Many of the Frenchmen became seriously disaffected when they first received their salary from the Rhodesian Army; having apparently been misled about wages of up to R$1,000 per month (₣7,000) by the French recruiters, they were surprised to find that their basic monthly pay was actually R$245 (₣1,800), the same as a regular Rhodesian soldier. Moreover, some were upset that they had been paid in Rhodesian dollars, which because of the country's international isolation could not easily be exchanged for foreign currencies. Although it was not as much as they had been expecting, one disenchanted veteran of the unit afterwards admitted that the tax-exempt R$245 wage, which came with a $10 special-unit supplement, was still more than enough money for them to live comfortably in Salisbury during their time off.
The pay dispute split the unit. About two thirds went on strike, saying they would not return to action unless the Army upped their wages and paid them in foreign currency. By contrast, some of the more contented Frenchmen made steps to remain permanently, having their wives join them in Salisbury, and buying cars—particularly popular amongst the company's men were the classic Jaguars available at the city's dealership. The Army detained the strike's ringleaders for insubordination, and told them that in line with Rhodesia's policy of not engaging mercenaries, they would get the same pay, conditions of service and treatment as regular soldiers and no more. With neither side willing to budge, the strikers were soon repatriated to France at their own request. The Rhodesian Army considered disbanding the unit altogether, but persevered when L'Assomption convinced his superiors that his remaining men were still loyal and eager to continue serving.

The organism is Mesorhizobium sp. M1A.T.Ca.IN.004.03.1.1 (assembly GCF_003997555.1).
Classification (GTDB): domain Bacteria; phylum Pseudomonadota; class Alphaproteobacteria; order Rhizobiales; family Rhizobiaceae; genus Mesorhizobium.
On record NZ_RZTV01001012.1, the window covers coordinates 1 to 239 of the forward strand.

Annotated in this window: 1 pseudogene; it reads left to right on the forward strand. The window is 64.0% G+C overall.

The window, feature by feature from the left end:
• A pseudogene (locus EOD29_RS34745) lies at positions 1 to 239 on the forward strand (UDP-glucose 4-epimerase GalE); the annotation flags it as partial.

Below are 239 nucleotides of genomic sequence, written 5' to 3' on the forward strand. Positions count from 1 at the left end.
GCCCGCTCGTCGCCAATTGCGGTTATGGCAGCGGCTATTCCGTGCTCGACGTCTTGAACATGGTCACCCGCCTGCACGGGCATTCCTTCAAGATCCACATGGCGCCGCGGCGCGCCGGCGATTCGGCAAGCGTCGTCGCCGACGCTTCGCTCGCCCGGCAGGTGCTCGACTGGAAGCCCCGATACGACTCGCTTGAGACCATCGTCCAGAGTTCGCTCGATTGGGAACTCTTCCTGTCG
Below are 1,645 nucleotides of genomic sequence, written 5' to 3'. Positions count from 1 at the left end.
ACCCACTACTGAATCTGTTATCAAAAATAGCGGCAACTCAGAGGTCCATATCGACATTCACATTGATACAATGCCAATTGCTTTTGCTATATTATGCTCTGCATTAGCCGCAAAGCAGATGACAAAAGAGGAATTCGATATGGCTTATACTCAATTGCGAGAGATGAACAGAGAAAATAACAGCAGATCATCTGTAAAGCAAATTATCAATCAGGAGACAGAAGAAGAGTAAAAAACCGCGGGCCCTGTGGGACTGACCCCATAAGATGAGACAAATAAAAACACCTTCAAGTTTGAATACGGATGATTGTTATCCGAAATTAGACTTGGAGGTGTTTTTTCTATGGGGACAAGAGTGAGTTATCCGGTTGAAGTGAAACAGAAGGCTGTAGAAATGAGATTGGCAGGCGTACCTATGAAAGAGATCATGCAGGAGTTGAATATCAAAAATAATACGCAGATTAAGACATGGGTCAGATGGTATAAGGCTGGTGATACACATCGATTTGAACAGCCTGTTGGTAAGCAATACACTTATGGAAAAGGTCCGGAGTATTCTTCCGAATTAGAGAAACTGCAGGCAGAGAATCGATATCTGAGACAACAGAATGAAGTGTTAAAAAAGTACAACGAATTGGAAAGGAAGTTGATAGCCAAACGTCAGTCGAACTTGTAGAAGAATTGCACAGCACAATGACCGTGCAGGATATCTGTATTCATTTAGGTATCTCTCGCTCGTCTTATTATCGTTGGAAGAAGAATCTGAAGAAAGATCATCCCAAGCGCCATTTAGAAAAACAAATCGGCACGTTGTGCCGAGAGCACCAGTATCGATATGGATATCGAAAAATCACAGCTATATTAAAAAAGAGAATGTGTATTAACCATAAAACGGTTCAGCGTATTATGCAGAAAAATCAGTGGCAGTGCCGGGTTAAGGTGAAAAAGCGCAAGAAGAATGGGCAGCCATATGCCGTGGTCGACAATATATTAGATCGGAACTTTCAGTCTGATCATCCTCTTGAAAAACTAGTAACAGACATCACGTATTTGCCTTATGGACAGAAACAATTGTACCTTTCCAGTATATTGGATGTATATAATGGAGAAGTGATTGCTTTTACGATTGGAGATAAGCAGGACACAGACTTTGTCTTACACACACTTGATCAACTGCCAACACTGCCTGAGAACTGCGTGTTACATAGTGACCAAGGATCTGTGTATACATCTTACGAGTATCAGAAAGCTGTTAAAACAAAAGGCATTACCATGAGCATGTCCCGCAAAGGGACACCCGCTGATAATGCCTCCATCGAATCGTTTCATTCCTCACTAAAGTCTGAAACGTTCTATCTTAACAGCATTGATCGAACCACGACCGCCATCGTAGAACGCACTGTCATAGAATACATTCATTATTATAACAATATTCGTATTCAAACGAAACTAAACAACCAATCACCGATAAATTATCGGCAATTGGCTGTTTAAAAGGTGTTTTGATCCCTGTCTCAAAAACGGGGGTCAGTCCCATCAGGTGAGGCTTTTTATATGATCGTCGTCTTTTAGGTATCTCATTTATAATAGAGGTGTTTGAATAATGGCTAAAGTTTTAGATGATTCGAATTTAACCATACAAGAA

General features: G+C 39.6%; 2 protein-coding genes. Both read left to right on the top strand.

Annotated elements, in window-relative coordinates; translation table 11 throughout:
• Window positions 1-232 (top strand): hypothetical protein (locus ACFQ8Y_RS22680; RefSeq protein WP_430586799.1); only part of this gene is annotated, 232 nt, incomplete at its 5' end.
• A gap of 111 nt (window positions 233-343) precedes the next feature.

Starting on 11 February 1978, 7 Independent Company spent half a week at Mount Darwin, where there was a major Army base. The company acquitted themselves well during this time, but one of their number was badly injured in a motor accident. They returned to Rusambo, where the camp was now manned by the British South Africa Police (BSAP), Criminal Investigation Department and Special Branch, guarded by a group of Coloured and Indian-Rhodesian soldiers. On 26 February, the Frenchmen spotted a group of seven cadres indoctrinating tribespeople at a local kraal, and called up Fireforce. The RLI men who arrived killed four of the seven, including one carrying detailed documents. The next day 7 Independent Company observed 11 guerrillas entering another kraal, but this time the Fireforce took too long to arrive. The French company took part in a large battle on 1 March, fighting alongside an RLI Fireforce against 28 cadres; 18 insurgents were killed in this contact without loss for the Rhodesian Army.
Soon after this, two sticks from 7 Independent Company were despatched to Marymount, led by a deputy intelligence officer who began sending them out on more regular night patrols. The following months were a disaster for the locally-based Rhodesian forces; first one stick fired on another, causing an injury, then a BSAP Land Rover hit a mine, killing two members of the French company. A further Frenchman died in an ambush by insurgents before another friendly fire incident on 19 April 1978 resulted in a fatality. On several occasions during this bush trip the area was "frozen"; regular army units were confined to their camps while the Selous Scouts operated against the guerrillas. With morale amongst the Frenchmen plummeting, bringing their unit close to collapse, its officers at Rusambo frantically worked to keep it together, at least until they were next withdrawn for R&R.
The company did not last much longer once back in Salisbury. Soon after three of its troopers were placed in detention at Llewellin Barracks, the unit was formally dissolved on 13 May 1978. The only personnel retained by the Army were the interpreters, who were returned to their former units. Supported by the French, Rhodesian and South African governments and with Rhodesian logistical assistance, some of the remaining Frenchmen, led by Denard, took part in a coup d'état in the Comoros the same day, toppling Ali Soilih (who Denard had himself put into power three years earlier).